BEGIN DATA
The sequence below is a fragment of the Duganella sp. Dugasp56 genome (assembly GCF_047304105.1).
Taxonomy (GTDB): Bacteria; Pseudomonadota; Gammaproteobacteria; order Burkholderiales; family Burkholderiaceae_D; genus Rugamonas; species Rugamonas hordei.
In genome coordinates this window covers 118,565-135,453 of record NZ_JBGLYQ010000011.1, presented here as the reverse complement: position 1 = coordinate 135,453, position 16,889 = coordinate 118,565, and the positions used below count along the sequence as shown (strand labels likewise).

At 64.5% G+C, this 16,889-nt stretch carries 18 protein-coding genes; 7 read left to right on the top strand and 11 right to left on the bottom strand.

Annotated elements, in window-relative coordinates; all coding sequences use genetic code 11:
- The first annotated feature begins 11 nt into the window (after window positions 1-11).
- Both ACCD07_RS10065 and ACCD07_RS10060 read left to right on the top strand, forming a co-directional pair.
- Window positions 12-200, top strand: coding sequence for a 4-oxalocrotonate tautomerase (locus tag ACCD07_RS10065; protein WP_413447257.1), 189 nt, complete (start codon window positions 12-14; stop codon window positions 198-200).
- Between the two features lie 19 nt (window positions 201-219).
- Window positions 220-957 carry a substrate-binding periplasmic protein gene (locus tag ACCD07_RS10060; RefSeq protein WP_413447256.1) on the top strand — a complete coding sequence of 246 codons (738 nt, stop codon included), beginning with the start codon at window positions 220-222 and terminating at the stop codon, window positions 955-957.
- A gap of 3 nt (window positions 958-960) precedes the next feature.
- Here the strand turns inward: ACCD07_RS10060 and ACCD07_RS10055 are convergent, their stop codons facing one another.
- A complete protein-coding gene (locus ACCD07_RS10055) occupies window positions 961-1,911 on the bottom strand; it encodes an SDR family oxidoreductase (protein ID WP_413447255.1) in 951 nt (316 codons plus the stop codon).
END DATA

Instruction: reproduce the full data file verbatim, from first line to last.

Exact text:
The sequence below is a fragment of the Duganella sp. Dugasp56 genome (assembly GCF_047304105.1).
Taxonomy (GTDB): Bacteria; Pseudomonadota; Gammaproteobacteria; order Burkholderiales; family Burkholderiaceae_D; genus Rugamonas; species Rugamonas hordei.
In genome coordinates this window covers 118,565-135,453 of record NZ_JBGLYQ010000011.1, presented here as the reverse complement: position 1 = coordinate 135,453, position 16,889 = coordinate 118,565, and the positions used below count along the sequence as shown (strand labels likewise).

At 64.5% G+C, this 16,889-nt stretch carries 18 protein-coding genes; 7 read left to right on the top strand and 11 right to left on the bottom strand.

Annotated elements, in window-relative coordinates; all coding sequences use genetic code 11:
- The first annotated feature begins 11 nt into the window (after window positions 1-11).
- Both ACCD07_RS10065 and ACCD07_RS10060 read left to right on the top strand, forming a co-directional pair.
- Window positions 12-200, top strand: coding sequence for a 4-oxalocrotonate tautomerase (locus tag ACCD07_RS10065; protein WP_413447257.1), 189 nt, complete (start codon window positions 12-14; stop codon window positions 198-200).
- Between the two features lie 19 nt (window positions 201-219).
- Window positions 220-957 carry a substrate-binding periplasmic protein gene (locus tag ACCD07_RS10060; RefSeq protein WP_413447256.1) on the top strand — a complete coding sequence of 246 codons (738 nt, stop codon included), beginning with the start codon at window positions 220-222 and terminating at the stop codon, window positions 955-957.
- A gap of 3 nt (window positions 958-960) precedes the next feature.
- Here the strand turns inward: ACCD07_RS10060 and ACCD07_RS10055 are convergent, their stop codons facing one another.
- A complete protein-coding gene (locus ACCD07_RS10055) occupies window positions 961-1,911 on the bottom strand; it encodes an SDR family oxidoreductase (protein ID WP_413447255.1) in 951 nt (316 codons plus the stop codon).